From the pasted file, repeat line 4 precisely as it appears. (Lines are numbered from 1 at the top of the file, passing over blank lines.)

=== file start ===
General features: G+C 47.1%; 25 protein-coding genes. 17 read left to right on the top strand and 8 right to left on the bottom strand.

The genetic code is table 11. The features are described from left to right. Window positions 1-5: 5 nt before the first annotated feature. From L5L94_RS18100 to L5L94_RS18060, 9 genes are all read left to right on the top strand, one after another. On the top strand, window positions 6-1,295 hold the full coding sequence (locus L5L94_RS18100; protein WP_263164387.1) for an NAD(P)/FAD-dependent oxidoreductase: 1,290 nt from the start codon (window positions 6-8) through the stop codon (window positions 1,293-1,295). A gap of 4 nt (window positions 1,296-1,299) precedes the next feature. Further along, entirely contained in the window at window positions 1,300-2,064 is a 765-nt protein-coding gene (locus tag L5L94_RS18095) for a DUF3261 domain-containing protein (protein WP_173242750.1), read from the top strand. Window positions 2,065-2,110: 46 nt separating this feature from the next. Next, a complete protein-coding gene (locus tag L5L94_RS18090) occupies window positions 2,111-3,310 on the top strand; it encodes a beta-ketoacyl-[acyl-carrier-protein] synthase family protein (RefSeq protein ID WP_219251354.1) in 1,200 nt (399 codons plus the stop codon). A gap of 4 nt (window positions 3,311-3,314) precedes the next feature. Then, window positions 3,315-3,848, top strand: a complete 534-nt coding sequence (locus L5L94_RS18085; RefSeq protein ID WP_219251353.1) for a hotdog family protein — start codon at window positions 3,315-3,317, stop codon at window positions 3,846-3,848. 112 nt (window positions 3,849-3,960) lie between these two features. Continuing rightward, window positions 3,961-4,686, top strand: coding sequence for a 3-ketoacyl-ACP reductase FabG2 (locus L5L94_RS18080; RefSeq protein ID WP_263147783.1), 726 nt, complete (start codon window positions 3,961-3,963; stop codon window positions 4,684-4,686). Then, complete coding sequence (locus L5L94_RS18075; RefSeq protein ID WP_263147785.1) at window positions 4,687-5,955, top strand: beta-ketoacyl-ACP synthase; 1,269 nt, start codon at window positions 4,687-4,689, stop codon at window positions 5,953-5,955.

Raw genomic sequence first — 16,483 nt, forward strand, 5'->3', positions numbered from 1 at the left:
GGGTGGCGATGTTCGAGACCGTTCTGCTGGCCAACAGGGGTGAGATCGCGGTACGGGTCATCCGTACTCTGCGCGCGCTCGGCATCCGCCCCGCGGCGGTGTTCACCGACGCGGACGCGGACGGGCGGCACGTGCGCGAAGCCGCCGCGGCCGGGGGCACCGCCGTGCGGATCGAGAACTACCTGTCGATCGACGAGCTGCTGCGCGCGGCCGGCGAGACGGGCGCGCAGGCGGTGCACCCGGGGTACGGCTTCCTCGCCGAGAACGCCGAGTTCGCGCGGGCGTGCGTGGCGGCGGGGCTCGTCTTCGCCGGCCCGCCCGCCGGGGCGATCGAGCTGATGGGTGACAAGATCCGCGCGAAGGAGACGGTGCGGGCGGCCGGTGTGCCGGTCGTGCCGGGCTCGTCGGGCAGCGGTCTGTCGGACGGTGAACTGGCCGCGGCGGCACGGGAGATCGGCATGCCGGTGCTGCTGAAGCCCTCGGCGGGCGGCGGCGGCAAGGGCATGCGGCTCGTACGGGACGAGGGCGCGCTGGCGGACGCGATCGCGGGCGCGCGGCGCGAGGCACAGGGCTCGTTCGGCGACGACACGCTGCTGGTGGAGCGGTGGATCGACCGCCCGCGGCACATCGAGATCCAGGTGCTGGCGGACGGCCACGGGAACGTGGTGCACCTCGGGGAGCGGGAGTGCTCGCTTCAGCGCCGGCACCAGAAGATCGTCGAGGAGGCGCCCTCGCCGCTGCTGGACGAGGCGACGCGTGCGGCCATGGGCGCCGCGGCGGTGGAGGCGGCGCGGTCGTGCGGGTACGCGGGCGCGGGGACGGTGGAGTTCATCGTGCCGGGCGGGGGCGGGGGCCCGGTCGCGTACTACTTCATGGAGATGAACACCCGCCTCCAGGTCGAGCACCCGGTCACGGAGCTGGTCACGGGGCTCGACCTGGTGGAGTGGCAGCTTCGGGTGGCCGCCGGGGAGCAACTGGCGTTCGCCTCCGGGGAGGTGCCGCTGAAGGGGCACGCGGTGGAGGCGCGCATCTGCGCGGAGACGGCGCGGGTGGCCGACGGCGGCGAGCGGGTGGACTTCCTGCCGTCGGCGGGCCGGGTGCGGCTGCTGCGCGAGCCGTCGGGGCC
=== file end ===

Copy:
GGGTGGCGATGTTCGAGACCGTTCTGCTGGCCAACAGGGGTGAGATCGCGGTACGGGTCATCCGTACTCTGCGCGCGCTCGGCATCCGCCCCGCGGCGGTGTTCACCGACGCGGACGCGGACGGGCGGCACGTGCGCGAAGCCGCCGCGGCCGGGGGCACCGCCGTGCGGATCGAGAACTACCTGTCGATCGACGAGCTGCTGCGCGCGGCCGGCGAGACGGGCGCGCAGGCGGTGCACCCGGGGTACGGCTTCCTCGCCGAGAACGCCGAGTTCGCGCGGGCGTGCGTGGCGGCGGGGCTCGTCTTCGCCGGCCCGCCCGCCGGGGCGATCGAGCTGATGGGTGACAAGATCCGCGCGAAGGAGACGGTGCGGGCGGCCGGTGTGCCGGTCGTGCCGGGCTCGTCGGGCAGCGGTCTGTCGGACGGTGAACTGGCCGCGGCGGCACGGGAGATCGGCATGCCGGTGCTGCTGAAGCCCTCGGCGGGCGGCGGCGGCAAGGGCATGCGGCTCGTACGGGACGAGGGCGCGCTGGCGGACGCGATCGCGGGCGCGCGGCGCGAGGCACAGGGCTCGTTCGGCGACGACACGCTGCTGGTGGAGCGGTGGATCGACCGCCCGCGGCACATCGAGATCCAGGTGCTGGCGGACGGCCACGGGAACGTGGTGCACCTCGGGGAGCGGGAGTGCTCGCTTCAGCGCCGGCACCAGAAGATCGTCGAGGAGGCGCCCTCGCCGCTGCTGGACGAGGCGACGCGTGCGGCCATGGGCGCCGCGGCGGTGGAGGCGGCGCGGTCGTGCGGGTACGCGGGCGCGGGGACGGTGGAGTTCATCGTGCCGGGCGGGGGCGGGGGCCCGGTCGCGTACTACTTCATGGAGATGAACACCCGCCTCCAGGTCGAGCACCCGGTCACGGAGCTGGTCACGGGGCTCGACCTGGTGGAGTGGCAGCTTCGGGTGGCCGCCGGGGAGCAACTGGCGTTCGCCTCCGGGGAGGTGCCGCTGAAGGGGCACGCGGTGGAGGCGCGCATCTGCGCGGAGACGGCGCGGGTGGCCGACGGCGGCGAGCGGGTGGACTTCCTGCCGTCGGCGGGCCGGGTGCGGCTGCTGCGCGAGCCGTCGGGGCC